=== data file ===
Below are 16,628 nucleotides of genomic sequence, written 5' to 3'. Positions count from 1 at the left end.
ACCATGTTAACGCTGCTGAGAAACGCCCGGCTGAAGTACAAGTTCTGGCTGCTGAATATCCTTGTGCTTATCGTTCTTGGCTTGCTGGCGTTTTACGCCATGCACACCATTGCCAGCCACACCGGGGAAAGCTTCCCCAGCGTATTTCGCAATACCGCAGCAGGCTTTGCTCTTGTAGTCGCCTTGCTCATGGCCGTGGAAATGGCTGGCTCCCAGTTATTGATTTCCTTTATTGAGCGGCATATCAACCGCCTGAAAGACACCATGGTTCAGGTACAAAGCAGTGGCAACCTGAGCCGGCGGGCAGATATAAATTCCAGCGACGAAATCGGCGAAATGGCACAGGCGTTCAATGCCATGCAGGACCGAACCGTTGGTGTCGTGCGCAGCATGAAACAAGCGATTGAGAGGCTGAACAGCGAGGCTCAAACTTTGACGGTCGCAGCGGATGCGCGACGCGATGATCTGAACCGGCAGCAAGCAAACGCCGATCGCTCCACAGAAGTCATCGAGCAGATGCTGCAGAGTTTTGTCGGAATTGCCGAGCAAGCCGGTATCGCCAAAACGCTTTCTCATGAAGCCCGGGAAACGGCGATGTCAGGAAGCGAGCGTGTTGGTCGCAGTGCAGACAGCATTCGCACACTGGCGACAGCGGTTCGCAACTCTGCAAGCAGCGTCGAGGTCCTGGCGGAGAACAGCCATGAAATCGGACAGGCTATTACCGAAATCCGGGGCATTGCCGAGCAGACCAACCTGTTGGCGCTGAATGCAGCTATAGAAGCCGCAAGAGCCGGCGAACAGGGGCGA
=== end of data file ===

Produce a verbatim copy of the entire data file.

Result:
Below are 16,628 nucleotides of genomic sequence, written 5' to 3'. Positions count from 1 at the left end.
ACCATGTTAACGCTGCTGAGAAACGCCCGGCTGAAGTACAAGTTCTGGCTGCTGAATATCCTTGTGCTTATCGTTCTTGGCTTGCTGGCGTTTTACGCCATGCACACCATTGCCAGCCACACCGGGGAAAGCTTCCCCAGCGTATTTCGCAATACCGCAGCAGGCTTTGCTCTTGTAGTCGCCTTGCTCATGGCCGTGGAAATGGCTGGCTCCCAGTTATTGATTTCCTTTATTGAGCGGCATATCAACCGCCTGAAAGACACCATGGTTCAGGTACAAAGCAGTGGCAACCTGAGCCGGCGGGCAGATATAAATTCCAGCGACGAAATCGGCGAAATGGCACAGGCGTTCAATGCCATGCAGGACCGAACCGTTGGTGTCGTGCGCAGCATGAAACAAGCGATTGAGAGGCTGAACAGCGAGGCTCAAACTTTGACGGTCGCAGCGGATGCGCGACGCGATGATCTGAACCGGCAGCAAGCAAACGCCGATCGCTCCACAGAAGTCATCGAGCAGATGCTGCAGAGTTTTGTCGGAATTGCCGAGCAAGCCGGTATCGCCAAAACGCTTTCTCATGAAGCCCGGGAAACGGCGATGTCAGGAAGCGAGCGTGTTGGTCGCAGTGCAGACAGCATTCGCACACTGGCGACAGCGGTTCGCAACTCTGCAAGCAGCGTCGAGGTCCTGGCGGAGAACAGCCATGAAATCGGACAGGCTATTACCGAAATCCGGGGCATTGCCGAGCAGACCAACCTGTTGGCGCTGAATGCAGCTATAGAAGCCGCAAGAGCCGGCGAACAGGGGCGA